2. Convince us that you are serious about creating this business. If you are going to use our limited time and resources, we want to make sure that you are really passionate about creating your business. You can convince us by following up on the 'homework,' reaching some milestones and communicating regularly.
What is the difference between a PROBE and a PROBE- in- Process (PiP)?
A PiP is the first stage of working with Olympus until we are sure both requirements are met. Just like a PROBE, you’ll get advice, introductions and can work in the Olympus space while other PROBE team members are present. However, you can’t be the first to arrive or the last to leave because you won’t get keys and a security code until you become a full PROBE.
In addition to keys and a security code so they can be at Olympus 24/7, PROBEs also are listed on our website and are given greater opportunities for public exposure such as press and TV interviews, and presenting at Olympus Show & Tells. PROBEs also get invited to special meetings and events where attendance is limited. Lastly, only PROBEs are eligible to apply for Spark Grant Funds.
Does Olympus take any equity or own any of my business?
Nope. We only ask two things of the students that we help:
1) Whenever possible and where appropriate, give public recognition that Olympus helped you with your business. Examples of recognition: putting our logo on your presentations and/or listing us as an advisor. And when talking to others and being interviewed by the press, tell them that we helped you. The reason this is important to us is because when we are trying to raise money to fund our operation, it helps when potential donors hear from people like you that we’ve made a difference.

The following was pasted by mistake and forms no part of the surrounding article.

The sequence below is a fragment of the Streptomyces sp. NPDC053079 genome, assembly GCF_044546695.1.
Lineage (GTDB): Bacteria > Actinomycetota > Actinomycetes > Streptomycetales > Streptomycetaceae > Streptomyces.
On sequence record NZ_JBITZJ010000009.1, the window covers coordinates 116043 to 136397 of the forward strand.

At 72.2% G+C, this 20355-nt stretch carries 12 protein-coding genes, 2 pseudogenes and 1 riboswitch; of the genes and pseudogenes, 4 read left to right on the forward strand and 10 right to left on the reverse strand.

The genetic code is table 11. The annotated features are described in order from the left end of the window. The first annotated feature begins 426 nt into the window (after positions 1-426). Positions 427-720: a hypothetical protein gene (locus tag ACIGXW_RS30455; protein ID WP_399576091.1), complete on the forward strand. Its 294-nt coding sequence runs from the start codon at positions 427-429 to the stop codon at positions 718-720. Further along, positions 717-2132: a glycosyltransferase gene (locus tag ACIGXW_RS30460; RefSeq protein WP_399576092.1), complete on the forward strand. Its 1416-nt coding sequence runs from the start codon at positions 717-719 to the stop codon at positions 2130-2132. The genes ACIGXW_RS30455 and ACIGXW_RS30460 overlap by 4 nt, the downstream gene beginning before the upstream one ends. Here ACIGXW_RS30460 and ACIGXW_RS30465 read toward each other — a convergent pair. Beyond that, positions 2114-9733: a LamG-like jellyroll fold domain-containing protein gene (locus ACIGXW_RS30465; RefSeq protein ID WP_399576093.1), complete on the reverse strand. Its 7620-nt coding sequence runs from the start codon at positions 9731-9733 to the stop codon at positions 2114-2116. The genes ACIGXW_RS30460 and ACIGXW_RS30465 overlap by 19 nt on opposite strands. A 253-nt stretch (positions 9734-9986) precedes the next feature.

2) Remember us when you are rich and famous! Truly. We hope (and frankly expect) you to express your appreciation with a generous financial contribution to help keep Olympus going so we can help other students in the future.
Does Olympus provide any funding?
The only funding that Olympus currently provides students are Spark Grant Fund [pdf] micro-grants up to $5,000. To qualify, you must be a PROBE and the use of the funds must be to help reach a significant milestone.
Does CMU claim the right to own any of my intellectual property?
If the answer is 'NO' to both of these questions, CMU does not claim the right to innovations/inventions developed by its students:
Has there been any federal funding of the research that led to the invention?
(This generally applies to a Ph.D. student or post doc conducting research in a faculty lab that is funded by federal grants.)
Has there been 'substantial use' of university resources (i.e., >~$10,000)?
I have a number of ideas. Can you help me decide which one to work on?
What if it turns out my idea isn't such a great business after all?
That’s okay. One of our goals is to help you learn how to evaluate the potential of a new business. We recognize that sometimes the first idea is not your best one. We help you figure out why not and then encourage you to move on to your next idea. We’ll help you with your next idea as well and in fact, we’ve found often your second idea is the better one. Also, sometimes you can have a great product that the market is too small to be a great business. These may be more suitable for licensing rather than for a stand-alone business, and we’ll help you with that too.